Tag Archives: credit cards

August signals the beginning of back to school shopping. GreenPath has tips to save…

14 Aug

Plan your back-to-school shopping… Here are some great tips!

GreenPath Financial Wellness Blog

Back to school shopping already? The ads and inserts in the paper are usually my first reminders that  back to school shopping  and fall are just around the corner.   This can be an expensive month for parents but a little planning before the shopping might help you avoid the drain on your pocketbook.

According to the National Retail Federation the average person with children in grades K-12 will spend $688.92 this year on their children for back to school needs.  This is up from $603.63 per average family spent last year.

If you have planned for this and have the money set aside to get your kids ready for the first days of school, pat yourself on the back.  Don’t give up though if you aren’t sure you have the money in the bank to make the needed purchases.  There are some things you can do now to cut your…

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Top 5 personal finance FAQs answered…

6 Jul

Proof that books like mine are necessary… Top 5 personal finance FAQs answered….

The other “B” word – #BUDGET

30 Jun

The other “B” word – #BUDGET

A household budget is easier than you think

I found a great article on preparing a household budget that I know you’ll want to read. It really doesn’t get any easier than this. The hardest part is getting started!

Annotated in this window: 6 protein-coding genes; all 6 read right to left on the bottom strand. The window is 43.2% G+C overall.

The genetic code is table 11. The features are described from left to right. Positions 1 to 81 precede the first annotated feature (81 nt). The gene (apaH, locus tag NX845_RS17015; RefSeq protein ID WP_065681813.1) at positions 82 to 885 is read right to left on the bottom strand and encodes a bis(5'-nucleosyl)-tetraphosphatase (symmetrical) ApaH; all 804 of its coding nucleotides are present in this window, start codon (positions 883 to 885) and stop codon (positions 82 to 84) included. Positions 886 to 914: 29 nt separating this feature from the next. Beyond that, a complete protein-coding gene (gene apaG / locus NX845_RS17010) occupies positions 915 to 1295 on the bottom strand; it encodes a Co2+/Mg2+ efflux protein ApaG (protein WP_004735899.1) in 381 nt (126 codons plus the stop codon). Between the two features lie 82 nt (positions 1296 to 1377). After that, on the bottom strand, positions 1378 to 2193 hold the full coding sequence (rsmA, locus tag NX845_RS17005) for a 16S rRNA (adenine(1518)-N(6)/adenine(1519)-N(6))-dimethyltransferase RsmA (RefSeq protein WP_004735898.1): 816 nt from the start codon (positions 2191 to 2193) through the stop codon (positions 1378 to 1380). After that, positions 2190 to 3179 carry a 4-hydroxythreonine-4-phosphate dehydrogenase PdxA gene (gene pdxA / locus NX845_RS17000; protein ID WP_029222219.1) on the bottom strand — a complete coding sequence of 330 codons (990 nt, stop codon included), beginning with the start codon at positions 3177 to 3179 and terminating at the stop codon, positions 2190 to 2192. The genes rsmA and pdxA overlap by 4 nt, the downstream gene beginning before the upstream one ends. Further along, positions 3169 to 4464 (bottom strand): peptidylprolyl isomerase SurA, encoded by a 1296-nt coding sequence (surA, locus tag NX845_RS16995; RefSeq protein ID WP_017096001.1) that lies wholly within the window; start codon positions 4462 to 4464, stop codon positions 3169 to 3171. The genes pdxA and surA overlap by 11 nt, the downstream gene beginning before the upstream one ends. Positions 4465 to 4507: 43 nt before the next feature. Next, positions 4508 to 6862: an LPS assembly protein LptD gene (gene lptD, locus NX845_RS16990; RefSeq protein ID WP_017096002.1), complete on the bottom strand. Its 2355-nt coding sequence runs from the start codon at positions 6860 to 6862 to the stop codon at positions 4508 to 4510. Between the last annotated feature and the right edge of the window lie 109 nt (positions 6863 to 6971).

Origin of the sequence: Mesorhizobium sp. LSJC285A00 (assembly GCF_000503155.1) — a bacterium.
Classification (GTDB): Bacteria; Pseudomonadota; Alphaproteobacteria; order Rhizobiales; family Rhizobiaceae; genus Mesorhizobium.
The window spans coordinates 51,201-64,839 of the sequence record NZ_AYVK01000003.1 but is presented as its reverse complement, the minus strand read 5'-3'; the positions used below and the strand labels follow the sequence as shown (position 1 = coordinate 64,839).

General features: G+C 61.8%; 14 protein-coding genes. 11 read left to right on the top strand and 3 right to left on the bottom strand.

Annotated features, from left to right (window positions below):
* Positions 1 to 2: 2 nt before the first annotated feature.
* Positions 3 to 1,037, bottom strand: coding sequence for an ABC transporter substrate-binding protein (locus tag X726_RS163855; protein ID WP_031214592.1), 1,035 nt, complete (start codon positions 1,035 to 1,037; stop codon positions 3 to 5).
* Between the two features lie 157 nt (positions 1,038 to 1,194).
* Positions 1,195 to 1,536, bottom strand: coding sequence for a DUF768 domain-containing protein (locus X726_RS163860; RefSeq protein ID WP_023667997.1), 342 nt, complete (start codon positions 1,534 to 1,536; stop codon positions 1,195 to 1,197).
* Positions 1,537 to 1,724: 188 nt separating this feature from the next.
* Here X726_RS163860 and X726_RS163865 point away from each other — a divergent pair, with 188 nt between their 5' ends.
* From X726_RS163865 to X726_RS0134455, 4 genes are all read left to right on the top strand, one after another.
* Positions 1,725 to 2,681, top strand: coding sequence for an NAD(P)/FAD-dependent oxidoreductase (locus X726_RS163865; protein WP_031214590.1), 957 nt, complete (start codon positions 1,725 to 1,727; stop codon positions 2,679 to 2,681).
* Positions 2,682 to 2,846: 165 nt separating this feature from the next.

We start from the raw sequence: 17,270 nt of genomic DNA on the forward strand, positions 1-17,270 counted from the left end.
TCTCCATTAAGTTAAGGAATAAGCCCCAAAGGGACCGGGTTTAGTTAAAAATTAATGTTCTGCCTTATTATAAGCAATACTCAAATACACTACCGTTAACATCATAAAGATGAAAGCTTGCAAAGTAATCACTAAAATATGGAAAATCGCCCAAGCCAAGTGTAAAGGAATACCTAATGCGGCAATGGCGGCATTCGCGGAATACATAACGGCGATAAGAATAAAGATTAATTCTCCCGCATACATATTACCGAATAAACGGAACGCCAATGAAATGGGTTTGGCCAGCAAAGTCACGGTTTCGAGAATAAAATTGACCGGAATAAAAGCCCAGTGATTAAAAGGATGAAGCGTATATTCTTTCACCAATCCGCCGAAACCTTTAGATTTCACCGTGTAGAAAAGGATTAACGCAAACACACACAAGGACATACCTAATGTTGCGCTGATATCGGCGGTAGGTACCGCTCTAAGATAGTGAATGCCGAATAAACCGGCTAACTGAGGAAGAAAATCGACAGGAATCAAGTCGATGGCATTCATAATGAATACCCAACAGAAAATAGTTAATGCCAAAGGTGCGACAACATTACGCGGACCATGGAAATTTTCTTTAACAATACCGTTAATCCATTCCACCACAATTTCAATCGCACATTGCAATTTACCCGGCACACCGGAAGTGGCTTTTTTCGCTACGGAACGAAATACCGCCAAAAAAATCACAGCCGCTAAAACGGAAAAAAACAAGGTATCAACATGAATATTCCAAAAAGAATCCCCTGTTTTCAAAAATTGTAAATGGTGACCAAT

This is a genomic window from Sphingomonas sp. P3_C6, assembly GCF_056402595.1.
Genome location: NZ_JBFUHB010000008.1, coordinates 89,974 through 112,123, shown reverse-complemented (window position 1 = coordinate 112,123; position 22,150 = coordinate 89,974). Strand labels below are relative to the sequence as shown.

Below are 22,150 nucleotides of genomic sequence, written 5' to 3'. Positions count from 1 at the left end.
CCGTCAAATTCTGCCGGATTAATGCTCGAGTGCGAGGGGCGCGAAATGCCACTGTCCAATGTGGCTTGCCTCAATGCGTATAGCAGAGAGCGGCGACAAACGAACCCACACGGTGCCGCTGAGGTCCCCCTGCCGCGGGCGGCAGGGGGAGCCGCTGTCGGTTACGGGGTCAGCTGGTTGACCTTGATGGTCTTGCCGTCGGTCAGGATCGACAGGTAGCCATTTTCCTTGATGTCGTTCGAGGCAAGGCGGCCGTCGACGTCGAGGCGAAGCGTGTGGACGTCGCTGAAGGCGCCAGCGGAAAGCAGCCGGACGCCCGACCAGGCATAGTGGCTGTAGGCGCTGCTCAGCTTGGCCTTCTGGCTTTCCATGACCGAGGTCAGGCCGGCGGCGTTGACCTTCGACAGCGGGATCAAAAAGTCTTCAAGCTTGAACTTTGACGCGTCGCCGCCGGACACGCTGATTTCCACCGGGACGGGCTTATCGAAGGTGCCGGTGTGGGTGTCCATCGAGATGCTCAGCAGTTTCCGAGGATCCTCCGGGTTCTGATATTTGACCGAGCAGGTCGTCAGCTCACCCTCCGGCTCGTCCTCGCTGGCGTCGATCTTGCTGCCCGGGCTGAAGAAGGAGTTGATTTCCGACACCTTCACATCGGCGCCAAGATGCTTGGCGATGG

When you spend more than you take in, eventually it will catch up to you. It doesn’t matter if you make $20,000 a year, $200,000 a year, or $2,000,000 a year. Even wealthy people get into serious financial trouble! You see it on the news all the time. Whenever I hear about a celebrity or sports figure in dire financial straits, the first thing that comes to mind is how can anyone spend through that much money? Well, it is human nature to spend more than you have.

A budget is a necessary roadmap that shows you when you’re veering off course. If you don’t prepare and follow a budget, you’re sure to get lost in the woods of financial trouble. Don’t get lost… prepare for the journey, and even plan for the detours you are bound to encounter. Everyone does.

The short article attached:  http://www.money-zine.com/Financial-Planning/Debt-Consolidation/Family-Budget-Basics/ is well worth the read. Take easy steps to analyze your spending habits and prepare to achieve a life with less stress, and more contentment. You can do it!

All my best!

Betty Anne



Do men and women handle #bankruptcy differently?

27 Jun

Of course they do—they are from different planets!

Serious financial problems are devastating to everyone. I never met a person in my career as a paralegal happy to face the problems that come along with the territory. Yesterday, I discussed my observations about the ways men deal with difficult financial situations—including bankruptcy. Today I’ll talk about those I relate to even better—women… because I am one.